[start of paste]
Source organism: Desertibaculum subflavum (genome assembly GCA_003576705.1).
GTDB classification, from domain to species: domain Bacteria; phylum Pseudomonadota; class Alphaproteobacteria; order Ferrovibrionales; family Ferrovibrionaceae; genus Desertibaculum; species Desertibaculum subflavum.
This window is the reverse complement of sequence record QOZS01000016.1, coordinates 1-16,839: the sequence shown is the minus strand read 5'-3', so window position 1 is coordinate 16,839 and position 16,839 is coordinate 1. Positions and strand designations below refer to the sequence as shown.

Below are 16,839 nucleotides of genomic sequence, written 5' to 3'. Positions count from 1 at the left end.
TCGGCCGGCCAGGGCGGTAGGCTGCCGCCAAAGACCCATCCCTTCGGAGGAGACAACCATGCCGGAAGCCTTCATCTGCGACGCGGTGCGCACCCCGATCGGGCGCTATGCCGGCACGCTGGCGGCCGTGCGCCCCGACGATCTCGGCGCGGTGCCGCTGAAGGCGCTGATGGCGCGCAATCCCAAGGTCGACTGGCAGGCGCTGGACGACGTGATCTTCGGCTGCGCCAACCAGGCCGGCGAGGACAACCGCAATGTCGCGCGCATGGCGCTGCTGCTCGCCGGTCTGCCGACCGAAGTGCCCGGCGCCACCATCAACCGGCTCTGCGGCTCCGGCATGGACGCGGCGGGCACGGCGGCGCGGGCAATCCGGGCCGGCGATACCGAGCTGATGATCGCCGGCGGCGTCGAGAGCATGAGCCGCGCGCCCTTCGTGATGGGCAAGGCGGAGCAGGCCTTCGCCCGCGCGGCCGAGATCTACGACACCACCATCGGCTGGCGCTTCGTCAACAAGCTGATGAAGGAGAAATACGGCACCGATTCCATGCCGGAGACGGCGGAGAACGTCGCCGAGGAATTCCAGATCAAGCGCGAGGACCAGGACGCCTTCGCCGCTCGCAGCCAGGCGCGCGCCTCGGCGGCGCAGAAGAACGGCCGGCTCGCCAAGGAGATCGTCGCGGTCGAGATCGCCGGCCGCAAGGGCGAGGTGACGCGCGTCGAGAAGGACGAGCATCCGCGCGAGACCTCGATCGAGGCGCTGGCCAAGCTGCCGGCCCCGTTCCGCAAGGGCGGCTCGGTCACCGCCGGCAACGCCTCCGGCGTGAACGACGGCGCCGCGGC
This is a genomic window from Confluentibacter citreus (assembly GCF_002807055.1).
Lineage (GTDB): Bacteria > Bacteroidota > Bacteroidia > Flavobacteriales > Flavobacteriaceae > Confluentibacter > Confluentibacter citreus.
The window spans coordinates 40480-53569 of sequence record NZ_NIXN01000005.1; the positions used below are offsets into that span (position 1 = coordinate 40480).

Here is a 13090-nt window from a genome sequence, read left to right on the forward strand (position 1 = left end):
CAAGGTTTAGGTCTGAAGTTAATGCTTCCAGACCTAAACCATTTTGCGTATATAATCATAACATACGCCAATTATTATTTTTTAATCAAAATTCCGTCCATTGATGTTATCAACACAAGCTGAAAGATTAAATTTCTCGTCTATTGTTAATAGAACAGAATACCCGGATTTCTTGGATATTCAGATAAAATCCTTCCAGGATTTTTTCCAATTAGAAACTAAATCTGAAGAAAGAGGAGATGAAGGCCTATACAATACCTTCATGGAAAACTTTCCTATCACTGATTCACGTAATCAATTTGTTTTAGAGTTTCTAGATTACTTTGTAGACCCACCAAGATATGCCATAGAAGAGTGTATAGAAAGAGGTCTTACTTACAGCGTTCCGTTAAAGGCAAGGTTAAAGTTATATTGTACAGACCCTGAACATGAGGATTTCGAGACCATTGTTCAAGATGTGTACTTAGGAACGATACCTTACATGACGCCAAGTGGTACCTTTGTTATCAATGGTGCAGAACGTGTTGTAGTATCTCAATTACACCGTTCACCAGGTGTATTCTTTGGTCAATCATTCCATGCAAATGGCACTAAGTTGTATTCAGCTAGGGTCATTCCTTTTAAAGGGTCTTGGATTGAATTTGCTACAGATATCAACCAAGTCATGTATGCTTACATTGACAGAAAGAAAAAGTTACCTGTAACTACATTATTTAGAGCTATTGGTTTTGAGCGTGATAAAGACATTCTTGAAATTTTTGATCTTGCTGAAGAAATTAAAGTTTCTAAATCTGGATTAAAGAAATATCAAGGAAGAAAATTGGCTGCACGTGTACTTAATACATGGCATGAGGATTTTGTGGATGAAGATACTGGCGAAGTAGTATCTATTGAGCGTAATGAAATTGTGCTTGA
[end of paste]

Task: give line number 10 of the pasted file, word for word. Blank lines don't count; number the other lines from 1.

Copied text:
CAAGGTTTAGGTCTGAAGTTAATGCTTCCAGACCTAAACCATTTTGCGTATATAATCATAACATACGCCAATTATTATTTTTTAATCAAAATTCCGTCCATTGATGTTATCAACACAAGCTGAAAGATTAAATTTCTCGTCTATTGTTAATAGAACAGAATACCCGGATTTCTTGGATATTCAGATAAAATCCTTCCAGGATTTTTTCCAATTAGAAACTAAATCTGAAGAAAGAGGAGATGAAGGCCTATACAATACCTTCATGGAAAACTTTCCTATCACTGATTCACGTAATCAATTTGTTTTAGAGTTTCTAGATTACTTTGTAGACCCACCAAGATATGCCATAGAAGAGTGTATAGAAAGAGGTCTTACTTACAGCGTTCCGTTAAAGGCAAGGTTAAAGTTATATTGTACAGACCCTGAACATGAGGATTTCGAGACCATTGTTCAAGATGTGTACTTAGGAACGATACCTTACATGACGCCAAGTGGTACCTTTGTTATCAATGGTGCAGAACGTGTTGTAGTATCTCAATTACACCGTTCACCAGGTGTATTCTTTGGTCAATCATTCCATGCAAATGGCACTAAGTTGTATTCAGCTAGGGTCATTCCTTTTAAAGGGTCTTGGATTGAATTTGCTACAGATATCAACCAAGTCATGTATGCTTACATTGACAGAAAGAAAAAGTTACCTGTAACTACATTATTTAGAGCTATTGGTTTTGAGCGTGATAAAGACATTCTTGAAATTTTTGATCTTGCTGAAGAAATTAAAGTTTCTAAATCTGGATTAAAGAAATATCAAGGAAGAAAATTGGCTGCACGTGTACTTAATACATGGCATGAGGATTTTGTGGATGAAGATACTGGCGAAGTAGTATCTATTGAGCGTAATGAAATTGTGCTTGA